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Comedian Garry Shandling Dead At 66

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Garry Shandling at First Annual Comedy Awards in 2011 (Photo by Dimitrios Kambouris/Getty Images)
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Actor and comedian Garry Shandling died today at a Los Angeles hospital. He was 66. A source told TMZ that a 9-1-1 call was placed from Shandling's home, and that the comedian was taken to the hospital where he later died of a heart attack. The source said that Shandling was alive when he got to the hospital, and was not known to be suffering from any sort of illness. Photos from the weekend indicate that Shandling had been hanging out with fellow comedian Kathy Griffin and Better Call Saul star Bob Oldenkirk.

Shandling was born in Chicago, but his family moved to Tucson, Variety reports. He attended University of Arizona, ultimately majoring in marketing, before moving to Los Angeles in 1973. He worked for a while at an advertising agency, before selling a script for the TV show Sanford and Son. He also wrote for Welcome Back, Kotter, then began performing stand-up comedy in the late 70s.

His first stand-up special came in 1984 for Showtime, then he launched his own show—It's Garry Shandling's Show—for the network in 1985. The show ended in 1990, and was followed by HBO's The Larry Sanders Show in 1992, which aired for six years. The show starred Shandling as Larry Sanders, a talk show host embroiled in showbiz. The show netted three Emmy Awards, and was called "one of the greatest achievements in television" by the New York Post. It is said to have inspired several future shows, including 30 Rock and Curb Your Enthusiasm.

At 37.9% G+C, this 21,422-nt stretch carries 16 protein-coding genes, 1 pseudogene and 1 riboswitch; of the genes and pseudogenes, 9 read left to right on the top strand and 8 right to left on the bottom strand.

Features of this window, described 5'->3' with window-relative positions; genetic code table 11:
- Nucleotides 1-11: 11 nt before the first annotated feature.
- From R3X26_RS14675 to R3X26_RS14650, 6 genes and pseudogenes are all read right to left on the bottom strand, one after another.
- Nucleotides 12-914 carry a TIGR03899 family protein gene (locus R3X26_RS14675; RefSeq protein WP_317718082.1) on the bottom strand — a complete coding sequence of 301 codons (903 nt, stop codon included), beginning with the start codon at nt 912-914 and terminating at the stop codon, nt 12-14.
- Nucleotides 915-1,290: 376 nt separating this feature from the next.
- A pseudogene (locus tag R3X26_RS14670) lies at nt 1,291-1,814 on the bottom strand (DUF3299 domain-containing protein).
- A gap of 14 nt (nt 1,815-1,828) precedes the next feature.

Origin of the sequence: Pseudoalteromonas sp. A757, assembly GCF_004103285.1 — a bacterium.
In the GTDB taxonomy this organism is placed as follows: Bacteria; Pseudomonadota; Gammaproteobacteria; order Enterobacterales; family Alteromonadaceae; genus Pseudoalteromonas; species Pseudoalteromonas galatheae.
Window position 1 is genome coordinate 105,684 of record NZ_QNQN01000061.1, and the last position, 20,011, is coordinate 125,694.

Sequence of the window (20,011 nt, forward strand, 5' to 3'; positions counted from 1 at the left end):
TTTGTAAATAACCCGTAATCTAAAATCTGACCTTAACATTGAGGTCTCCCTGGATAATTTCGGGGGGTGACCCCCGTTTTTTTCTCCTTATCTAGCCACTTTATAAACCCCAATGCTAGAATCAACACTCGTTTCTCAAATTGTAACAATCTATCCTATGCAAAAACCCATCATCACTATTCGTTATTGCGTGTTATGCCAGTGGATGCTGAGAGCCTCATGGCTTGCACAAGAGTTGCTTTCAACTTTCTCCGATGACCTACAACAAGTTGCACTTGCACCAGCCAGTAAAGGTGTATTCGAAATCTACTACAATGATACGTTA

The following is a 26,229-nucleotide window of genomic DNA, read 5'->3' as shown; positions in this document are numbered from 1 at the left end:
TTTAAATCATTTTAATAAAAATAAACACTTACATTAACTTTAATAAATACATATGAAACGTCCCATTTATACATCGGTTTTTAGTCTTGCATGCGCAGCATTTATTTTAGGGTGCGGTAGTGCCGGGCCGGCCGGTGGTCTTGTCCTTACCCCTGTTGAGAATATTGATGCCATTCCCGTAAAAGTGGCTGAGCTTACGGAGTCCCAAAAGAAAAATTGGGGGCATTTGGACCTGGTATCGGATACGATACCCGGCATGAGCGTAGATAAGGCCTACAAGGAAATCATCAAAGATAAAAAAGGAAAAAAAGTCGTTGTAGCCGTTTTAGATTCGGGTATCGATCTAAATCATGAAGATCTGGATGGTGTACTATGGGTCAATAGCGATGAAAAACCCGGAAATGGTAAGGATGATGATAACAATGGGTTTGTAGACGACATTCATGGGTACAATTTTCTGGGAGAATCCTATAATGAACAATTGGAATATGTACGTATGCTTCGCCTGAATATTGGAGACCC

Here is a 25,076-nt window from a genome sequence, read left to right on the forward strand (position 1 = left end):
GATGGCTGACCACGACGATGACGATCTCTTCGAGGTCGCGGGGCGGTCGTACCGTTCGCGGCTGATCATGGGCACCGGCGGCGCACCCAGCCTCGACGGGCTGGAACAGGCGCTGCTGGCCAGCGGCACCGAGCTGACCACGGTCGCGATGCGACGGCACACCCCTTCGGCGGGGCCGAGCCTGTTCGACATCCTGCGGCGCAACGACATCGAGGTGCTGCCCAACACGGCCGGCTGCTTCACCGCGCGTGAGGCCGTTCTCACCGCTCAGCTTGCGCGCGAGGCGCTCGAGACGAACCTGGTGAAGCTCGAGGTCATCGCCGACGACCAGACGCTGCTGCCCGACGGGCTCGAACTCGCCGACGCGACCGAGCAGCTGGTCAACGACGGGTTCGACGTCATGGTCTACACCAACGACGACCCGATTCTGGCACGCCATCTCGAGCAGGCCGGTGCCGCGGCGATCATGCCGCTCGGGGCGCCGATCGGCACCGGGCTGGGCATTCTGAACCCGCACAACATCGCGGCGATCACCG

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Though Shandling was offered various stints as a real-life late night talk show host, he declined, though he did host the Grammys and the Emmys.

As an actor, Shandling appeared most recently in Captain America: Winter Soldier and Iron Man 2 as Senator Stern. He also guest starred as himself in the 2000 X-Files episode "Hollywood A.D." In the episode, Shandling scored the role of Fox Mulder opposite Téa Leoni as Dana Scully in a Hollywood film about the pair.

In 1977, Shandling was in a bad car crash in Beverly Hills. In an essay for Esquire he wrote:

I had a car accident when I was twenty-seven in which I was nearly killed. I had a vivid near-death experience that involved a voice asking, "Do you want to continue leading Garry Shandling's life?" Without thinking, I said, "Yes." Since then, I've been stuck living in the physical world while knowing, without a doubt, that there's something much more meaningful within it all. That realization is what drives my life and work